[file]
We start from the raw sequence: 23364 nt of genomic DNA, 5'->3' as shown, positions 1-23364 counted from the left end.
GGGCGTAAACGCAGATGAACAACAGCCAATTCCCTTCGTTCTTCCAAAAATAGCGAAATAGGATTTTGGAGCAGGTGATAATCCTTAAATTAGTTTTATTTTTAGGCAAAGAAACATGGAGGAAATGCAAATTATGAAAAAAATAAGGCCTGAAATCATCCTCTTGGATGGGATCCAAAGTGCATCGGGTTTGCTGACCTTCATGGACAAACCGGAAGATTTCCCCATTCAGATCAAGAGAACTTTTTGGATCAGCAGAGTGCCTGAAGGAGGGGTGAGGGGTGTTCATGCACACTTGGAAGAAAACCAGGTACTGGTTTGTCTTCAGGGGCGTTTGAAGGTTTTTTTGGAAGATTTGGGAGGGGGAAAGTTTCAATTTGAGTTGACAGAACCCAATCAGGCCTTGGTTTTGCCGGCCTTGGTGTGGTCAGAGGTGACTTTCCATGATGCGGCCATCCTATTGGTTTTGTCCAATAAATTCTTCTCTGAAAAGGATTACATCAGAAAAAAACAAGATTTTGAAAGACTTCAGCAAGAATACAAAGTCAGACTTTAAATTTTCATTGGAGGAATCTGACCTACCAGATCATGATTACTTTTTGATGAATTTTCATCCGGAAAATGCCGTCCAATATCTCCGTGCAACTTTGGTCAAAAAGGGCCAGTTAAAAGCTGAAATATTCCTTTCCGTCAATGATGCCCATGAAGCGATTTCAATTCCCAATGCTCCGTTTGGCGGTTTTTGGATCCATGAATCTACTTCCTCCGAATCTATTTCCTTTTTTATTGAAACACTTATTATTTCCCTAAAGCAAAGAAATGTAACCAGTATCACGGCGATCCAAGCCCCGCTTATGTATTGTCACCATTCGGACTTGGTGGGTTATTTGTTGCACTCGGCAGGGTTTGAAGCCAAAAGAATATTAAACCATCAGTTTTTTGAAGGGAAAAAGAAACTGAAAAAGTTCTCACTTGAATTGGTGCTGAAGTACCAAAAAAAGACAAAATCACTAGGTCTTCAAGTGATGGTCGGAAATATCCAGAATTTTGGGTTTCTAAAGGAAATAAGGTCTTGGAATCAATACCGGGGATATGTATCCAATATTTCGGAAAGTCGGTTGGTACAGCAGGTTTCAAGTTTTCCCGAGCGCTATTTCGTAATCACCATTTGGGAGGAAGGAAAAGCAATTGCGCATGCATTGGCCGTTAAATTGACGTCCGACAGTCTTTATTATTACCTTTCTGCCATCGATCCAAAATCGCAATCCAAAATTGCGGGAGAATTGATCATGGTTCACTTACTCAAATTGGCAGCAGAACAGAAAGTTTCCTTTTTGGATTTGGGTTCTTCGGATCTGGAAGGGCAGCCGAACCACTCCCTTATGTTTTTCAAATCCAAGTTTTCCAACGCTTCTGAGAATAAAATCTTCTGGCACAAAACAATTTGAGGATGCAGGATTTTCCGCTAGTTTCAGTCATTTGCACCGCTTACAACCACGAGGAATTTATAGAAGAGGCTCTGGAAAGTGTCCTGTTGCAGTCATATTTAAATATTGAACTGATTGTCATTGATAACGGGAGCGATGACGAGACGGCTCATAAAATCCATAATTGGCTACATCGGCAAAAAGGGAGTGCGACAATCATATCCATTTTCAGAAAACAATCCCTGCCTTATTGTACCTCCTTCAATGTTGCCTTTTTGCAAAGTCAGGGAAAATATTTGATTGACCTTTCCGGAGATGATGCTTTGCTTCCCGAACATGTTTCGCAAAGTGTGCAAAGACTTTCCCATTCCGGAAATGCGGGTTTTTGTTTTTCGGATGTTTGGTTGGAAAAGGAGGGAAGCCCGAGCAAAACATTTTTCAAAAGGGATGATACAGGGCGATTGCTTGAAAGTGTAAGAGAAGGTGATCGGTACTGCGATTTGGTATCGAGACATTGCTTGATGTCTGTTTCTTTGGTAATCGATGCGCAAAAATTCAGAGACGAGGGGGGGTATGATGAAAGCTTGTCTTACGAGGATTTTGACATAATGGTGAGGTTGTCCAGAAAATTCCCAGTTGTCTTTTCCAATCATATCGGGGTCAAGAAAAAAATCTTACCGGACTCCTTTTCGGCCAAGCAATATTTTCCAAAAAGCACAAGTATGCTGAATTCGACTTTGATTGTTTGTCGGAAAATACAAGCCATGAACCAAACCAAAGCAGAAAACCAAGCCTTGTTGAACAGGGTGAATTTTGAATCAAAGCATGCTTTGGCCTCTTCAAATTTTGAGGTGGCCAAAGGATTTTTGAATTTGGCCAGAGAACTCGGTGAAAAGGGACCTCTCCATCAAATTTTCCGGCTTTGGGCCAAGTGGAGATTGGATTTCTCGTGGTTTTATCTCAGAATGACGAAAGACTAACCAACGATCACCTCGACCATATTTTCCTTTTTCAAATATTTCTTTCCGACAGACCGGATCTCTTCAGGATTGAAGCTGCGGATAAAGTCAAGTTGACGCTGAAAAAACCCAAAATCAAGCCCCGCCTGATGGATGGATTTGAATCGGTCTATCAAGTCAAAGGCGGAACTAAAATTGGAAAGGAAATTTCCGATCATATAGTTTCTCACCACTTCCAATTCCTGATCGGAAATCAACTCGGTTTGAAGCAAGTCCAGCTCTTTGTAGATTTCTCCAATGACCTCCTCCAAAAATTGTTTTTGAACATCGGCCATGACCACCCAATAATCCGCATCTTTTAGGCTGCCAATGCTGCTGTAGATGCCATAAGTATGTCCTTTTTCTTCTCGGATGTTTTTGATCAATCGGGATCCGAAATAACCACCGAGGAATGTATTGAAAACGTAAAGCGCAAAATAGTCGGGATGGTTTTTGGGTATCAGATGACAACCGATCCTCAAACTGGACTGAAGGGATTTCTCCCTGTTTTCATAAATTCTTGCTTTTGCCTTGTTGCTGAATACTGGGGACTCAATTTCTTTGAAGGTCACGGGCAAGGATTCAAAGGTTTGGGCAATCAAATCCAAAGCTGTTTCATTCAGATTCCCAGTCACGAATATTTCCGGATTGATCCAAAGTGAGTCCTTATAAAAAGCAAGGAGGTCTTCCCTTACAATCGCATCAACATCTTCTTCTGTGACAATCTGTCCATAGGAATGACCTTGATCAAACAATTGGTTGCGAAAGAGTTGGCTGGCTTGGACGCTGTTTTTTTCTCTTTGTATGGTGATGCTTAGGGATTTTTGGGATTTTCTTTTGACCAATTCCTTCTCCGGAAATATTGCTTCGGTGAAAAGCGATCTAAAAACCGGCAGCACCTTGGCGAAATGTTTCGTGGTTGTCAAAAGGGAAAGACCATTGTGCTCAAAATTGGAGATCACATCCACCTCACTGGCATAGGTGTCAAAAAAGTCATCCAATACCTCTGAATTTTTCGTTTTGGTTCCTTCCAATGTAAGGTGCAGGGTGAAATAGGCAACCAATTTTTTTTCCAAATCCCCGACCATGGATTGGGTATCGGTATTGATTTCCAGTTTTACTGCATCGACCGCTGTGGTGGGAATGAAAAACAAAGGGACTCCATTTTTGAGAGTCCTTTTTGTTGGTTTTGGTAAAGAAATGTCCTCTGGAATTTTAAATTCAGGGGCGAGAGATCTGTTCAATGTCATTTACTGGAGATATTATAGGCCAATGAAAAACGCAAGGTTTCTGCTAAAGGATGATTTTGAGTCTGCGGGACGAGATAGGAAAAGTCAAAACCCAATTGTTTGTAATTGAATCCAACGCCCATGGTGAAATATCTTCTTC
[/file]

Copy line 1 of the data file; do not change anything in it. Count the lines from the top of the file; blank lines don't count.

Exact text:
We start from the raw sequence: 23364 nt of genomic DNA, 5'->3' as shown, positions 1-23364 counted from the left end.